Probes the nature of linguistic or symbolic action as it relates to specific novels, plays, and poems.
This volume offers a comprehensive account of modern literary criticism, presenting the field as part of an ongoing historical and intellectual tradition. Featuring thirty-nine specially commissioned chapters from an international team of esteemed contributors, it fills a large gap in the market by combining the accessibility of single-authored selections with a wide range of critical perspectives. The volume is divided into four parts. Part One covers the key philosophical and aesthetic origins of literary theory, while Part Two discusses the foundational movements and thinkers in the first half of the twentieth century. Part Three offers introductory overviews of the most important movements and thinkers in modern literary theory, and Part Four looks at emergent trends and future directions.
By championing the recovery of “lost” women writers and insisting on reevaluating the past, women’s studies and feminist theory have effected dramatic changes in the ways English literary history is written and taught. In Writing Women’s Literary History, Margaret Ezell critically examines these successful women’s literary histories and applies to them the same self-conscious feminism that critics have applied to more traditional methods. According to Ezell, by relying not only on past male scholarship but also on inherited notions of “tradition,” some feminist historicists replicate the evolutionary, narrative model of history that originally marginalized women who wrote before 1700. Drawing both on French feminisms and on recent historicist scholarship, Ezell points us to new possibilities for the recovery of early modern women’s literary history.
This 1999 volume was the first to explore as part of an unbroken continuum the critical legacy both of the humanist rediscovery of ancient learning and of its neoclassical reformulation. Focused on what is arguably the most complex phase in the transmission of the Western literary-critical heritage, the book encompasses those issues that helped shape the way European writers thought about literature from the late Middle Ages to the late seventeenth century. These issues touched almost every facet of Western intellectual endeavour, as well as the historical, cultural, social, scientific, and technological contexts in which that activity evolved. From the interpretative reassessment of the major ancient poetic texts, this volume addresses the emergence of the literary critic in Europe by exploring poetics, prose fiction, contexts of criticism, neoclassicism, and national developments. Sixty-one chapters by internationally respected scholars are supported by an introduction, detailed bibliographies for further investigation and a full index.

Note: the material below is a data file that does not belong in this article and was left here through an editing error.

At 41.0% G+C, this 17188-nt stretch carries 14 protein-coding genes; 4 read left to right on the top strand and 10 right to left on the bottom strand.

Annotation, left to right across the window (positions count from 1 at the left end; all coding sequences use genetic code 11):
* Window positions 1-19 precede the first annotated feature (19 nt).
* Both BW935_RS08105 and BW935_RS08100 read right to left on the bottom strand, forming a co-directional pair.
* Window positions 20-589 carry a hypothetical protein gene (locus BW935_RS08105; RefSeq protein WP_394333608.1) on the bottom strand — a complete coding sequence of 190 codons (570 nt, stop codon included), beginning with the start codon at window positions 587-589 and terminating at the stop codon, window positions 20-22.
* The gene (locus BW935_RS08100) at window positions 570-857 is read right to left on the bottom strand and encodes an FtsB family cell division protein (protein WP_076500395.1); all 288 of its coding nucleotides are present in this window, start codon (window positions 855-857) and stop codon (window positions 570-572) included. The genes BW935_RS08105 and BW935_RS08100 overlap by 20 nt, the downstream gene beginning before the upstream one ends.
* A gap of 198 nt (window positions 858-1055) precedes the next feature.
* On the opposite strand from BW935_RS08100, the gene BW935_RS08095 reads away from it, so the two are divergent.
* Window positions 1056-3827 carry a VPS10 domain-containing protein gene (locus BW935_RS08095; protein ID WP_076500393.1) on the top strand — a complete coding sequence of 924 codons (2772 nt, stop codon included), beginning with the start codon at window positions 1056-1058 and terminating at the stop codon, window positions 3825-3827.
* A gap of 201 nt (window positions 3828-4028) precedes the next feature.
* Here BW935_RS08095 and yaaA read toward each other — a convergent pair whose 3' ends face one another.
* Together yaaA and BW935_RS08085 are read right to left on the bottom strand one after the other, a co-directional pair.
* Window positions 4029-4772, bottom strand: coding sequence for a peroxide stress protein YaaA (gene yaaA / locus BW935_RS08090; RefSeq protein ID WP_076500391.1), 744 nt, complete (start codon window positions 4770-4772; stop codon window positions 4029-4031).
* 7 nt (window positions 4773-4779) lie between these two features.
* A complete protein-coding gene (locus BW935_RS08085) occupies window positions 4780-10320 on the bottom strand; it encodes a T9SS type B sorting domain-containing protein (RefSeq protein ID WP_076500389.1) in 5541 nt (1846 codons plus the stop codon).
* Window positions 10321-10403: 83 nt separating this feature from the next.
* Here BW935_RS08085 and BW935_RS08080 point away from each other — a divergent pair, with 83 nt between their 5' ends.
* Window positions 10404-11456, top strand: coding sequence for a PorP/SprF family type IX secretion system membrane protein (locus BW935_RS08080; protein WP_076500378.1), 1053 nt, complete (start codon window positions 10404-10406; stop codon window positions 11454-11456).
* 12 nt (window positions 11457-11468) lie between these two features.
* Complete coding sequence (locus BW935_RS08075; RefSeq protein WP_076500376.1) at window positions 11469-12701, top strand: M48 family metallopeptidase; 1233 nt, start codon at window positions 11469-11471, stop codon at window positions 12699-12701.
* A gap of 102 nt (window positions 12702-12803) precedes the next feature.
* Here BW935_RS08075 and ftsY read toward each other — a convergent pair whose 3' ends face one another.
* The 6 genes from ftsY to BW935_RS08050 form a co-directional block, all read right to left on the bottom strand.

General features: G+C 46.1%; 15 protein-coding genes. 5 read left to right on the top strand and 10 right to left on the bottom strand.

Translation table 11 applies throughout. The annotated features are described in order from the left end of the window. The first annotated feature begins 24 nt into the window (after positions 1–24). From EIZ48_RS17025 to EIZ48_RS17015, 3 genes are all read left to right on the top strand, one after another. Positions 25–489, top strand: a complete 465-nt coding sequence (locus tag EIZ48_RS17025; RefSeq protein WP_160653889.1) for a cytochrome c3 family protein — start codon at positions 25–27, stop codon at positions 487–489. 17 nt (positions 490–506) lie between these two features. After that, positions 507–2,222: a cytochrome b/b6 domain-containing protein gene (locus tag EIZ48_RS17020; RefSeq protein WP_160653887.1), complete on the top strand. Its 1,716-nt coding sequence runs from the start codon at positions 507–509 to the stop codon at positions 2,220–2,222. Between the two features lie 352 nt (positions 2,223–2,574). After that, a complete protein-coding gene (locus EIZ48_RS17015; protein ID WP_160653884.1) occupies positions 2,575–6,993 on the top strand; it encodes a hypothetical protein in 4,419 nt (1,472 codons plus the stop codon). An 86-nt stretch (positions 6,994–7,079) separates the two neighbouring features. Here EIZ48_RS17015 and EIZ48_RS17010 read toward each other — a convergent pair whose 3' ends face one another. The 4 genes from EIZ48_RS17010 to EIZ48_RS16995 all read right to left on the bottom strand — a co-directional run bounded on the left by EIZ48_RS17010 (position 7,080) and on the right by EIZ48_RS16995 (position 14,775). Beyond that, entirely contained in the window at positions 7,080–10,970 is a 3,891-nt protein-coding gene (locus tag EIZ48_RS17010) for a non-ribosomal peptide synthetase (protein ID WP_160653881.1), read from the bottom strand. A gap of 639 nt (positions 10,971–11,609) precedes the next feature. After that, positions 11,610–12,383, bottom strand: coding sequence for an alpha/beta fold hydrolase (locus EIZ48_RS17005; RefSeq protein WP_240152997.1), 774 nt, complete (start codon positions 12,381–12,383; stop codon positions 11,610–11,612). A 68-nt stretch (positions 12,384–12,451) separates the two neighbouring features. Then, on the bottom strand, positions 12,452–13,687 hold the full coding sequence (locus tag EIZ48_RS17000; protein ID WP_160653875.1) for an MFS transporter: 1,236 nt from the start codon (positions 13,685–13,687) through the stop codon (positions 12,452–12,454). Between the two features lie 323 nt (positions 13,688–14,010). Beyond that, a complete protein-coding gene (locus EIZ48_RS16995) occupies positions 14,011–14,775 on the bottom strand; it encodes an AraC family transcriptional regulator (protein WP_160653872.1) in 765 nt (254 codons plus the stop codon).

What is literary theory? Is there a relationship between literature and culture? In fact, what is literature, and does it matter? These are some of questions addressed by Jonathan Culler in this Very Short Introduction to literary theory. Often a controversial subject, said to have transformed the study of culture and society in the past two decades, literary theory is accused of undermining respect for tradition and truth and encouraging suspicion about the political and psychological implications of cultural projects rather than admiration for great literature. Here, Jonathan Culler explains ‘theory’, not by describing warring ‘schools’ but by sketching key ‘moves’ theory has encouraged, and speaking directly about the implications of theory for thinking about literature, human identity, and the power of language. In this new edition Culler takes a look at new material, including the ‘death of theory’, the links between the theory of narrative and cognitive science, trauma theory, ecocriticism, and includes a new chapter on ‘Ethics and aesthetics’. This lucid introduction is useful for anyone who has wondered what all the fuss is about or who wants to think about literature today. ABOUT THE SERIES: The Very Short Introductions series from Oxford University Press contains hundreds of titles in almost every subject area. These pocket-sized books are the perfect way to get ahead in a new subject quickly. Our expert authors combine facts, analysis, perspective, new ideas, and enthusiasm to make interesting and challenging topics highly readable.